"By the end of the first week in July the issue of scrip certificates
began to fall off, though the declarations were still numerous. But land
was in sight; that is to say, our release and departure for Peace River,
which we were all very anxious, in fact burning, to see.
By this time there was, of course, much money afloat amongst the
people, which were rapidly finding its way into the traders' pockets.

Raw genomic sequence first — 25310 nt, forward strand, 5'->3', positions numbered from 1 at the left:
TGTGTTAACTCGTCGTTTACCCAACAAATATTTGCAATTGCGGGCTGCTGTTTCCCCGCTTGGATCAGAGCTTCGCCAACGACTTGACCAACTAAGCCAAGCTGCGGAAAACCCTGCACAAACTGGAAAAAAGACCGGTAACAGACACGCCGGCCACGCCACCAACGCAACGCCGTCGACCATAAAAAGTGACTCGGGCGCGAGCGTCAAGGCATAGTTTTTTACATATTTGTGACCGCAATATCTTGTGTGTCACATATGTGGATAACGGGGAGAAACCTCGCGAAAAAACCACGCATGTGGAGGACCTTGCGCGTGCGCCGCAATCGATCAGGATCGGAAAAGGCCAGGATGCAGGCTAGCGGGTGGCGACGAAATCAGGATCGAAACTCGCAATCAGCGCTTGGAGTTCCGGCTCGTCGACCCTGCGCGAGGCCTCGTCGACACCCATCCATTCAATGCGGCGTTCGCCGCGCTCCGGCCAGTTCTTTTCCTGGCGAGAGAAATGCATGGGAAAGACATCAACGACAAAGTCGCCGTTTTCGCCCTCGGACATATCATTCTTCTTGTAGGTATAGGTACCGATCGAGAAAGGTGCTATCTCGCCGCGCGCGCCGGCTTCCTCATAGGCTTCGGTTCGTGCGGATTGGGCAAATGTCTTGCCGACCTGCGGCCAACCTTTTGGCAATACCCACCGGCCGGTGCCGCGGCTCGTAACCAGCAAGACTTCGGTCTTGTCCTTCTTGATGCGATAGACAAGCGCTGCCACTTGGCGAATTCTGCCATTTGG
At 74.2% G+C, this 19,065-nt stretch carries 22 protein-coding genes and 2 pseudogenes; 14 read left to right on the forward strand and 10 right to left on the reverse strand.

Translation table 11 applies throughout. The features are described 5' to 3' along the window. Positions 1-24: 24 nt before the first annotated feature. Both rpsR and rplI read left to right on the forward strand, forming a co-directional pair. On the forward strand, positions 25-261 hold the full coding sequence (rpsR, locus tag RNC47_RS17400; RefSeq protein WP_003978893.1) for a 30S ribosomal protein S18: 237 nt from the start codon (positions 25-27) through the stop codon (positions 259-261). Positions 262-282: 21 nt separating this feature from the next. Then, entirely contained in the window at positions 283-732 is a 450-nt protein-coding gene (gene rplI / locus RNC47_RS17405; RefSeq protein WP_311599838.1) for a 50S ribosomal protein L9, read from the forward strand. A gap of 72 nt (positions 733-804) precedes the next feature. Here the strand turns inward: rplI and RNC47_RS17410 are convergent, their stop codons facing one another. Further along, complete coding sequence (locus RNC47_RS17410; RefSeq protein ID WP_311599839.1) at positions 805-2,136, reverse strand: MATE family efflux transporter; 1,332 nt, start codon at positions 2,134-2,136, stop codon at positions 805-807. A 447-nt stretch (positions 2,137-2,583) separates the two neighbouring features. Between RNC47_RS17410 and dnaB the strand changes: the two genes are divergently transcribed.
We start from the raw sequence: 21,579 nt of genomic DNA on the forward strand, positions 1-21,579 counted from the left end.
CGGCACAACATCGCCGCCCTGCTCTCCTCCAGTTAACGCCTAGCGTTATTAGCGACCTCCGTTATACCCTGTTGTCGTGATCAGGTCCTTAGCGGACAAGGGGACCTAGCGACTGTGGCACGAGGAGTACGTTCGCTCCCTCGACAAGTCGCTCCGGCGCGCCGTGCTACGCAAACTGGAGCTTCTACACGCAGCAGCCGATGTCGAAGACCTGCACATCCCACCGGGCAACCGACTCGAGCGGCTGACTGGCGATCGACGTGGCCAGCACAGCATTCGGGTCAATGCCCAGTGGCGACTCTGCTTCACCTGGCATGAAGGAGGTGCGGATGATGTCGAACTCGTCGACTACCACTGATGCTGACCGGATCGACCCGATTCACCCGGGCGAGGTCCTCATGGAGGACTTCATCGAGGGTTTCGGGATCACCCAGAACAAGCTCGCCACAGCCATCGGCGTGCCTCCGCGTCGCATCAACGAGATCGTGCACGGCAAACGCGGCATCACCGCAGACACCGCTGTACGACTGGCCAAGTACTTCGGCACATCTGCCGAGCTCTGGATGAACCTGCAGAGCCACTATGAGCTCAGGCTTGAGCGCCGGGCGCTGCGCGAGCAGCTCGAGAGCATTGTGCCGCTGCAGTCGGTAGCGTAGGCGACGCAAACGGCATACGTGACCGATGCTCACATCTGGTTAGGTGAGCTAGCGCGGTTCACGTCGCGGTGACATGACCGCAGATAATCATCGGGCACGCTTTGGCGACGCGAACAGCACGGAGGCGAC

There was a 'blind pig,' too, doing business in the locality, though
we could not discover where, as everybody professed entire ignorance of
anything of the kind. The fragrant breath and hilarity of so many,
however, betrayed its existence, and, as a crowning evidence, before
sunrise on the 6th, we were all awakened by an uproarious row amongst
a tipsy crowd on the common."
Reprinted from Through the Mackenzie Basin: An Account of
the Signing of Treaty No. 8 and the Scrip Commission, 1899 by Charles Mair.